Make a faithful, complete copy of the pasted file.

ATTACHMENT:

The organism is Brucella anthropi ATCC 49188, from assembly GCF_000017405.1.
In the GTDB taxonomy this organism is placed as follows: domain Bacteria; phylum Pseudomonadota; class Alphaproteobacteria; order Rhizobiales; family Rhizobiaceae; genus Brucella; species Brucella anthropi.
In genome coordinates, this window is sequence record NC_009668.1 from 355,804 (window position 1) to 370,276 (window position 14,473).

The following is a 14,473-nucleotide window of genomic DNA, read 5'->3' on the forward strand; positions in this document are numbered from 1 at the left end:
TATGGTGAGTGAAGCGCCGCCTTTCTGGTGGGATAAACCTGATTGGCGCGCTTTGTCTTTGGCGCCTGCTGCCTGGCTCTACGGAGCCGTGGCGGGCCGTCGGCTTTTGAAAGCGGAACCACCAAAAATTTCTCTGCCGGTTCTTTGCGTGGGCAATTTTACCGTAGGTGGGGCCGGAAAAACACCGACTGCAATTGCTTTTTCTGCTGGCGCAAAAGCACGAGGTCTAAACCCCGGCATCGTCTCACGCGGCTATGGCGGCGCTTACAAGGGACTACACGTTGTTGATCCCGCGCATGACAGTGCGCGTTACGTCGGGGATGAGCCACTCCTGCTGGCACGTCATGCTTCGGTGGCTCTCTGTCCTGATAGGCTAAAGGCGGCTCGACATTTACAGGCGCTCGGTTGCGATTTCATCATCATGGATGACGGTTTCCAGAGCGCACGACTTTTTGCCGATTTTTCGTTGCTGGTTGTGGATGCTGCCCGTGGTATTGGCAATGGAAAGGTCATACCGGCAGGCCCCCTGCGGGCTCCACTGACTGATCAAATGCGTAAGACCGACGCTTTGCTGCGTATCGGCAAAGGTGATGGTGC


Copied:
The organism is Brucella anthropi ATCC 49188, from assembly GCF_000017405.1.
In the GTDB taxonomy this organism is placed as follows: domain Bacteria; phylum Pseudomonadota; class Alphaproteobacteria; order Rhizobiales; family Rhizobiaceae; genus Brucella; species Brucella anthropi.
In genome coordinates, this window is sequence record NC_009668.1 from 355,804 (window position 1) to 370,276 (window position 14,473).

The following is a 14,473-nucleotide window of genomic DNA, read 5'->3' on the forward strand; positions in this document are numbered from 1 at the left end:
TATGGTGAGTGAAGCGCCGCCTTTCTGGTGGGATAAACCTGATTGGCGCGCTTTGTCTTTGGCGCCTGCTGCCTGGCTCTACGGAGCCGTGGCGGGCCGTCGGCTTTTGAAAGCGGAACCACCAAAAATTTCTCTGCCGGTTCTTTGCGTGGGCAATTTTACCGTAGGTGGGGCCGGAAAAACACCGACTGCAATTGCTTTTTCTGCTGGCGCAAAAGCACGAGGTCTAAACCCCGGCATCGTCTCACGCGGCTATGGCGGCGCTTACAAGGGACTACACGTTGTTGATCCCGCGCATGACAGTGCGCGTTACGTCGGGGATGAGCCACTCCTGCTGGCACGTCATGCTTCGGTGGCTCTCTGTCCTGATAGGCTAAAGGCGGCTCGACATTTACAGGCGCTCGGTTGCGATTTCATCATCATGGATGACGGTTTCCAGAGCGCACGACTTTTTGCCGATTTTTCGTTGCTGGTTGTGGATGCTGCCCGTGGTATTGGCAATGGAAAGGTCATACCGGCAGGCCCCCTGCGGGCTCCACTGACTGATCAAATGCGTAAGACCGACGCTTTGCTGCGTATCGGCAAAGGTGATGGTGC